Why the Crime of Slave Stealing Still Matters
(Bloomberg Businessweek) -- People were property in the plantation South. Everybody knows that. But let’s consider the logical consequences. Suppose you were to help an enslaved worker escape. What crime have you committed?
The answer is theft.
It makes a bizarre, painful sort of sense. Under the ideology of slavery, if you assist in an escape, you’ve taken what is legally someone else’s property. You’ve stolen chattel. In the eyes of a slaveholder, you’re not a noble freer of captives. You’re a petty criminal, no better than—for example—a cattle rustler. “Slave stealing,” the law called it, or, in some places, “man stealing.” And the theory behind it has implications even today.
Theft of a slave was a crime against property, like burglary or arson. In many instances, those who helped free the enslaved were prosecuted simply for larceny. Penalties were harsh. A few states allowed the offender to be put to death, but those convicted were more commonly sentenced to lengthy stays in the dreadful penitentiaries of the day.
Southern states considered slave stealing “a despicable practice.” Small wonder. If a slave could be “enticed”—a common term at the time—into running away, then perhaps the slaveholder’s human property was ... well, human. But if a contradiction existed, the law ignored it.
The more spectacular prosecutions were widely reported in the newspapers. In June of 1844, a ship’s captain named Jonathan Walker set sail from Pensacola only to be brought back to Florida in chains, accused of stealing seven slaves. In fact, Walker was an abolitionist and had intended to carry the captives to freedom. A federal judge ordered that he be pilloried and that his palm be branded with the letters “SS” (for “slave stealer”). In later years, Walker became a popular speaker on abolitionism. At the conclusion of his remarks, he would hold up his palm to display the brand and tell the audience to behold “the coat of arms of the United States.”
And yet one might argue that branding was a light punishment. In 1861 a Missouri court convicted a Black man of grand larceny for helping slaves escape. He was sentenced to five years in the penitentiary. In a similar case, a judge in Richmond, Virginia, handed down a sentence of six years. The 1849 slave-stealing trial in a Tennessee courtroom of the Quaker abolitionist Richard Dillingham made nationwide headlines. He was convicted and sentenced to three years.
Perhaps the best-known prosecution involved Daniel Drayton, captain of the ship Pearl, which tried to transport from the District of Columbia around 75 slaves (historical accounts differ). It was the largest group of escapees in a single nonviolent flight in the nation’s history. So famous was the episode that it inspired scenes in Uncle Tom’s Cabin. At Drayton’s 1848 trial, his lawyer claimed that there had never been a prosecution under the District’s statute, a law he described as “waked up, after a slumber of more than a century.” No matter. Unable to pay the ruinous fine, Drayton and his co-defendant were remanded to prison for an indefinite stay. After serving four years, they were pardoned by President Millard Fillmore.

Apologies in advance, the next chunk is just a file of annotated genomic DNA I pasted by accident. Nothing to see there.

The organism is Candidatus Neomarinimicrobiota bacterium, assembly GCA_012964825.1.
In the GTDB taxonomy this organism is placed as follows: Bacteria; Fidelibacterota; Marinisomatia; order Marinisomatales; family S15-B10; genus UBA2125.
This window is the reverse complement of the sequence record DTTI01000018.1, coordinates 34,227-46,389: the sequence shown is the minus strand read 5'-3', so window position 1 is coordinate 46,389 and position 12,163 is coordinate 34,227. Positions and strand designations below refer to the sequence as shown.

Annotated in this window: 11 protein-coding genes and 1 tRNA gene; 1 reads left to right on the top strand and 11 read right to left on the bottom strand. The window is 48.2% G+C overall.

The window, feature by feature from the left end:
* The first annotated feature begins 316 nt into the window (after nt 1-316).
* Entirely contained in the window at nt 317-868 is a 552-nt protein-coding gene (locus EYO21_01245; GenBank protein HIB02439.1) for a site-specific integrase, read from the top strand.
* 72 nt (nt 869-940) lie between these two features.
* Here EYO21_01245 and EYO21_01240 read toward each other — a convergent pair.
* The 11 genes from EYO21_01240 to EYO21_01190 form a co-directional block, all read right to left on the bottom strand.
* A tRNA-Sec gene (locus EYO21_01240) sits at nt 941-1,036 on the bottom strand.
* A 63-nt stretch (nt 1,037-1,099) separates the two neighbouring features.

The abolitionist Charles Turner Torrey found a clever way to stand the phrase “man stealing” on its head. Because of his work helping slaves free themselves, he was convicted of stealing them and ordered to serve six years, although he would die of tuberculosis a year and a half into his sentence. While behind bars, he wrote a letter to a fellow pastor arguing that it was actually the enslaver who was guilty of man stealing—by holding the worker against his will and refusing to pay him wages.
Slave owners and their supporters complained that the “thefts” were being committed by outsiders. In this they had a point. One study of those convicted of slave stealing in Missouri found that the majority came from free states and four came from foreign countries.
To be sure, there were also less scrupulous “slave stealers,” who by force or trickery kidnapped the enslaved and resold them elsewhere. The trickery often involved a promise, in the words of one observer, “with the story that he was being transported by a friend to a free state.” One of the best-known kidnappers was a Black man, Madison Henderson, who after over a decade of hoodwinking the enslaved was executed. But here’s the irony: Although we nowadays think of the villains as kidnappers, they couldn’t be prosecuted for that crime. Kidnapping was the taking and detainment of a human being. The victims happened to be Black and enslaved, and thus property, and so they could only be stolen.
It’s an error to draw too much from history, but it’s also an error to draw too little. By remembering that helping the enslaved escape was theft because those who fled were mere property, we can gain a useful insight into the troubles that roil us today: The burden of a past in which Black people were less than human has yet to fade.
Carter, a law professor at Yale University, is a Bloomberg Opinion contributor.
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